Only time will tell if the US will act on this case. It strikes me that the US will not want to escalate the situation. Bashir will make things worse for himself if he goes on to create a humanitarian crisis in Darfur. It may be that the ends up backing off from the steps he has already taken to expel aid groups. If he simply maintains the status quo, then he gets a lot of what he wants without exacerbating the situation and it is difficult to imagine an immediate threat to him.
An interesting test of this will be whether Bashir can travel to those countries that are signatories to the Rome Statute, such as many members of the African Union,, that have been diplomatically supportive to him. These states have an obligation to arrest him and take him into custody to extradite him to the Hague, but it is unclear if they will actually do so. This again illustrates the risky nature of the arrest warrant: if countries allow him to travel without arresting him then the court is worse off than it was before this whole incident.
Q: Does the ICC have an implicit political role to fulfill? What is this role? Should the court strive to remain politically neutral in conflict situations? Does the court’s participation in political conflicts threaten to undermine its perceived legitimacy?
A: All courts by their nature do have political impact and are political institutions, but very particular kinds of political institutions. They are dependent on relationships with other political institutions to instantiate their decisions. The court does have to act in a way that is very sensitive to what is possible.
Let me give you an example: in the US we have just had a change in power from a president who presided over a regime of state-sponsored torture. Because some of these incidents involved states that were and are parties to the ICC, some took place in Iraq and some involved renditions and transport through countries that were signatories, arguably the ICC would have jurisdiction to examine whether Bush or Rumsfeld were guilty of war crimes.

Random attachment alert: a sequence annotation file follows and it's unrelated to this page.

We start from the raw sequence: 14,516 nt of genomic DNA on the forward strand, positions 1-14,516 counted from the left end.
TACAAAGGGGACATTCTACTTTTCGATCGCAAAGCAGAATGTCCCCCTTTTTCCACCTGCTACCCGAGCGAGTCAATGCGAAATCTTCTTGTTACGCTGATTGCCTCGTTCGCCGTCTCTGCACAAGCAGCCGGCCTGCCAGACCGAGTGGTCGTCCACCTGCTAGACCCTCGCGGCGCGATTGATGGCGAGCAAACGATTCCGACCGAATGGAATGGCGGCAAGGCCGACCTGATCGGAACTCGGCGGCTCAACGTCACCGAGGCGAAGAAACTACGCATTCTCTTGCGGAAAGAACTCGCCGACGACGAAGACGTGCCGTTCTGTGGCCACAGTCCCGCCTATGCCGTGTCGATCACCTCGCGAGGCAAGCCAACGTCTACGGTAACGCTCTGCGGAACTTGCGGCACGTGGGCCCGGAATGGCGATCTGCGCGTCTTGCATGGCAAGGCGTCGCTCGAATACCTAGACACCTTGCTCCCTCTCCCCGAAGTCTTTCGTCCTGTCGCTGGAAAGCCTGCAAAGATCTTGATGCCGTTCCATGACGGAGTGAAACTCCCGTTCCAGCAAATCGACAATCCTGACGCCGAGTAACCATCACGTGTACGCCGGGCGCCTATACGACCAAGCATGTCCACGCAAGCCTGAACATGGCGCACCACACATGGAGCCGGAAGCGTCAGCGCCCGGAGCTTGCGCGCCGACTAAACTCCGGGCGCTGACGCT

It is highly unlikely that the court will take on such a case because it would effectively spell the end of the court. There would be such political pressure from the US to cut off the ICC’s funding and to sign bilateral agreements with countries requiring them to exit the Rome Statute or otherwise not cooperate with the court vis-à-vis the US. In the end such a case would harm the court’s overall mission.
Now the Sudan case might not be quite that kind of case, but it is certainly a risky one from a practical point of view. The prosecutor and the judges have bet the institutions credibility on its ability to try a sitting head of state who is not in their custody. This may be a terrifically successful gamble, but right now I would say the more likely outcome is that it will be a very unsuccessful gamble. This is what I mean by saying that courts have to act within their political contexts. They must be aware of what is possible in the pursuit of justice and particularly pay attention to what is possible in terms of securing those they indict for trial.
Q: What would represent “success” for the court overall? What are the standards by which we can consider a prosecution successful?
A: I think that first of all the court needs to meet standards of justice and basic due process and doing all of this in an economical enough fashion that they are not criticized as the ICTY was. With the ICTY some people wonder if the whole effort was actually worth it, given that well over a billion dollar was spent on a few dozen cases.
I do think that it is possible for the court to be successful and I think it is likely, if it chooses cases that it can successfully deal with, to succeed. It could be that we will look back at the this moment, as people do now looking at the Karadzic case of the ICTY, where setting out an arrest warrant that seemed impossible to execute was actually good for the court and for the pursuit of justice in the former Yugoslavia. I, however, remain skeptical that this will be the case with Bashir.